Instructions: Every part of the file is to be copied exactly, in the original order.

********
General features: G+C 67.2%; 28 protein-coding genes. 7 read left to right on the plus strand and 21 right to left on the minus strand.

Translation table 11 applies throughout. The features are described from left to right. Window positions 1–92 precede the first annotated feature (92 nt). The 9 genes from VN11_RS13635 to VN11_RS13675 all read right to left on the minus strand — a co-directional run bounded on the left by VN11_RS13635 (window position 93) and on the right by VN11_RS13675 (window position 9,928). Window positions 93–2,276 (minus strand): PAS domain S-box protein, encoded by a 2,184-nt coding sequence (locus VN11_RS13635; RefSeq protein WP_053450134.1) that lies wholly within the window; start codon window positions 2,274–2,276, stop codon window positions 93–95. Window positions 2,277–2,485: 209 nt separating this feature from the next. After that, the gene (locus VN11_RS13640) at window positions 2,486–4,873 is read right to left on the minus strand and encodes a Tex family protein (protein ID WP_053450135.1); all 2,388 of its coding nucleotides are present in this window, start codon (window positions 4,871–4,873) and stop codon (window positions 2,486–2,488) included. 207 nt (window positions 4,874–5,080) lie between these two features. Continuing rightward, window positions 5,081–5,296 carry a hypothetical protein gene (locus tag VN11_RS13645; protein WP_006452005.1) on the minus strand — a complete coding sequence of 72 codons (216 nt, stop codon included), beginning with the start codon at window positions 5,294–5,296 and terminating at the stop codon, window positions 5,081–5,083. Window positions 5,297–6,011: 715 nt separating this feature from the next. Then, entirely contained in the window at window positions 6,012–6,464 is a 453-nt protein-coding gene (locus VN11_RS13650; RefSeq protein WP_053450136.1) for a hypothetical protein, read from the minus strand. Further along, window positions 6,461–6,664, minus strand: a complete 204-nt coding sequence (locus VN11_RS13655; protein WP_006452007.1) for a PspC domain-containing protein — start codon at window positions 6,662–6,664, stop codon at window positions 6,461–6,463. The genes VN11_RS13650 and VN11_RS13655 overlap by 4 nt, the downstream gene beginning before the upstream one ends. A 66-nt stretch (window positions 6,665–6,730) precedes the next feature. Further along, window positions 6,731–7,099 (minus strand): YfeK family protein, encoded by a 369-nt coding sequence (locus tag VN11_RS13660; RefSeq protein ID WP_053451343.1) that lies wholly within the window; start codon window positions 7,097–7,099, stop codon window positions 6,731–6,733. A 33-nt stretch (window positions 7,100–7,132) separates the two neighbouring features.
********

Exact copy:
General features: G+C 67.2%; 28 protein-coding genes. 7 read left to right on the plus strand and 21 right to left on the minus strand.

Translation table 11 applies throughout. The features are described from left to right. Window positions 1–92 precede the first annotated feature (92 nt). The 9 genes from VN11_RS13635 to VN11_RS13675 all read right to left on the minus strand — a co-directional run bounded on the left by VN11_RS13635 (window position 93) and on the right by VN11_RS13675 (window position 9,928). Window positions 93–2,276 (minus strand): PAS domain S-box protein, encoded by a 2,184-nt coding sequence (locus VN11_RS13635; RefSeq protein WP_053450134.1) that lies wholly within the window; start codon window positions 2,274–2,276, stop codon window positions 93–95. Window positions 2,277–2,485: 209 nt separating this feature from the next. After that, the gene (locus VN11_RS13640) at window positions 2,486–4,873 is read right to left on the minus strand and encodes a Tex family protein (protein ID WP_053450135.1); all 2,388 of its coding nucleotides are present in this window, start codon (window positions 4,871–4,873) and stop codon (window positions 2,486–2,488) included. 207 nt (window positions 4,874–5,080) lie between these two features. Continuing rightward, window positions 5,081–5,296 carry a hypothetical protein gene (locus tag VN11_RS13645; protein WP_006452005.1) on the minus strand — a complete coding sequence of 72 codons (216 nt, stop codon included), beginning with the start codon at window positions 5,294–5,296 and terminating at the stop codon, window positions 5,081–5,083. Window positions 5,297–6,011: 715 nt separating this feature from the next. Then, entirely contained in the window at window positions 6,012–6,464 is a 453-nt protein-coding gene (locus VN11_RS13650; RefSeq protein WP_053450136.1) for a hypothetical protein, read from the minus strand. Further along, window positions 6,461–6,664, minus strand: a complete 204-nt coding sequence (locus VN11_RS13655; protein WP_006452007.1) for a PspC domain-containing protein — start codon at window positions 6,662–6,664, stop codon at window positions 6,461–6,463. The genes VN11_RS13650 and VN11_RS13655 overlap by 4 nt, the downstream gene beginning before the upstream one ends. A 66-nt stretch (window positions 6,665–6,730) precedes the next feature. Further along, window positions 6,731–7,099 (minus strand): YfeK family protein, encoded by a 369-nt coding sequence (locus tag VN11_RS13660; RefSeq protein ID WP_053451343.1) that lies wholly within the window; start codon window positions 7,097–7,099, stop codon window positions 6,731–6,733. A 33-nt stretch (window positions 7,100–7,132) separates the two neighbouring features.